The blog of Tokyo based photographer and photojournalist, Damon Coulter

Need a hug?

Free hugs in Harajuku

I saw a man fall off a bench at Shibuya station the other day (been trying to write this for days but due to lack of time and strange formatting on this blog I haven`t been able to publish it before.)

Anyway, as I was saying, he fell off the bench and onto the floor with quite a crash making everyone on the platform look. Usually when something like this happens it would be safe to assume the man was drunk but this time no alcoholic boost was needed for his attack of gravity, he just literally fell asleep.

Infact I don`t think I have ever seen someone that tired before. As he dragged himself up off the floor and slid himself back onto the bench his movement were those of a somnambulist. His eyes never opened and as he wobbled around the extra room the other bench occupants had surreptitiously provided him he looked about to topple again at any moment. How he managed to get onto the train he was waiting for I don`t know.

Sleeping salarymen are not an uncommon sight in Tokyo where the working hours are inhuman. Indeed travelling on the trains around this huge city is sometimes to feel as if you are in a large mobile domitory. Unlike England the trains are clean, mostly safe and, apart from the music that greats almost every door closing, pretty quiet so are probably a good place to sleep. I know I have dozed there a few times; once, after a rather unnecessary amount of red wine I woke up two stations from where I had gotton on the train but, and here was the bad thing, on the way back. The polite station staff don`t wake you up at the terminus unless it is the last train so I had been allowed to really enjoy my ninety minute sleep and round trip back to where I started. This of course meant another, desperately trying to stay awake, forty-five minute journey back to where I had wanted to go.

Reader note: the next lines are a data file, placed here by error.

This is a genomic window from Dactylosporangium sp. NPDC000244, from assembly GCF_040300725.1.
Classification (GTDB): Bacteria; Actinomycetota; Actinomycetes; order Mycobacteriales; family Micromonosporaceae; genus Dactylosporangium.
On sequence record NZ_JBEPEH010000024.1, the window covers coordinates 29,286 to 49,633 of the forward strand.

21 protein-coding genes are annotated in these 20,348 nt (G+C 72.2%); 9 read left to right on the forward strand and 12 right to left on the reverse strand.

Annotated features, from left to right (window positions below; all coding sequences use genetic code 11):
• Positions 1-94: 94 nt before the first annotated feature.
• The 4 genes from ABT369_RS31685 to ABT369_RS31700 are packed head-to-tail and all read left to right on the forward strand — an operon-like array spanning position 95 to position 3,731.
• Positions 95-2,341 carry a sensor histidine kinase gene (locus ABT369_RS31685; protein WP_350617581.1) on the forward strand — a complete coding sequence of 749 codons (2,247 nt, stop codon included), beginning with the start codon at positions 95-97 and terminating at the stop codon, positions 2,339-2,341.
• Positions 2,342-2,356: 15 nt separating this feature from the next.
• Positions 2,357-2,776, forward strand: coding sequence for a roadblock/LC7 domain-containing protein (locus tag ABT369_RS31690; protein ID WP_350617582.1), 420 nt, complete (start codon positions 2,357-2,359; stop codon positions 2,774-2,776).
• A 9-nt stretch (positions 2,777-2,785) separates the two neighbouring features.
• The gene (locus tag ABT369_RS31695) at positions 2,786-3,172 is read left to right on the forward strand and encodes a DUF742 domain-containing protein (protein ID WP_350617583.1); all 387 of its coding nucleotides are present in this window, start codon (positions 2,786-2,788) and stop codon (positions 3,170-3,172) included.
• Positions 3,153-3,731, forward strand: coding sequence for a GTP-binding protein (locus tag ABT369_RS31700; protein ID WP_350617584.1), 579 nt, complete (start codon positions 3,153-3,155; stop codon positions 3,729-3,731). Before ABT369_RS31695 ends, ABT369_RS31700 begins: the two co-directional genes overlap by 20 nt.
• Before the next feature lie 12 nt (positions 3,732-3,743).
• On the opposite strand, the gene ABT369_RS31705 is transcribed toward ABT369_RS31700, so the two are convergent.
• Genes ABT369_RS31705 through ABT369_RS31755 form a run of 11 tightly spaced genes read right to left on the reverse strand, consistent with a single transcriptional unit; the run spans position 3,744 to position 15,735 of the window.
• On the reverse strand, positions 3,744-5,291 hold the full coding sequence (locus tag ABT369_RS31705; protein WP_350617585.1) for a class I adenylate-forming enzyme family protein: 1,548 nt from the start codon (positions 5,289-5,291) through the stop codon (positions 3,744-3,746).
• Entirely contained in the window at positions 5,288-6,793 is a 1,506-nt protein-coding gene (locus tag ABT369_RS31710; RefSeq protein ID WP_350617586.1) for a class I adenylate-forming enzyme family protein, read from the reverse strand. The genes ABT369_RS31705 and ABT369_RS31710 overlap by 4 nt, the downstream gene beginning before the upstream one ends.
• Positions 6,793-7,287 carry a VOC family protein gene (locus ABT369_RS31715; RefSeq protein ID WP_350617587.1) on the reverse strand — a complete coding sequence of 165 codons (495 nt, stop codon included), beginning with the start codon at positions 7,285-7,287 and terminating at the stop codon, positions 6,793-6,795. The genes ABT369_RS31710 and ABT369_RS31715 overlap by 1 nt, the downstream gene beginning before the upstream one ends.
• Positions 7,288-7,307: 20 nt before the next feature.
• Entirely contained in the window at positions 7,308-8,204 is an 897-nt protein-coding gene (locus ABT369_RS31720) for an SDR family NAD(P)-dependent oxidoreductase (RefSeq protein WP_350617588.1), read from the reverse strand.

But I am not alone in sleeping on the trains, the whole country is lacking its requisite seven hours it appears: from late night cram school students (much too late to still be at school if you ask me) to housewives heaping their shopping bags into pillows and laying across them. But it is the male office worker slumped in the seat or hanging from the handrails with his tie askew; sweat stained shirt untucked; desheveled mop of once fashionable hair and large feet stuck out at rigor mortice like angles as he twitches his way through dreams or nightmares that is the picture perfect image of exhaustion.

This is a stressful place to live and not getting any easier. According to a government report something like 3.3 million people in Japan have some form of mental illness and that is only the ones they know about. Makes you want to give the whole country a big hug doesn`t it? So I am glad to see the the “Free Hugs” campaign is here to do just that.

Started in Australia in 2004 by Juan Mann (not his real name of course…think about it!) the idea goes that giving a hug to a total stranger will brighten their day and make them feel valued and happy.

Not sure it will catch on in Japan in any big way, this is a place that tends to avoid physical contact with strangers, or even with family members to be honest, but maybe after an hour squeezed next to a hundred or so strangers on a rush hour train, when a tired, depressed salaryman gets out of the station and sees someone like the girl above offering him a hug it is a much smaller step to go up and get get one from her. And maybe it really will make him feel better for the rest of the day if he does that and keep him from falling off the benches of this life.

Sorry for the lack of posts recently, I have been really busy.

Talk to you later.



2 responses

  1. tomo

    Hi damon. This is quite interesting for me. This let me think about Japan in reality. As you know, it is said that Japanese people are kind ,modest, dilligent,and with any possitive description. Though It could be, Now It is obiously ture of only a part of Japan;it coud be acceptable especially in outskirts. I can recognize how Japan has changed for this 30 years, and I’m feeling even I’m losing the senses which Most of the Japanese used to have.

    This is going further so, I’ll stop here.

    Let’s discuss it at next seeing.

    Take care.


    July 25, 2007 at 5:35 pm

  2. Pingback: Japan Time «

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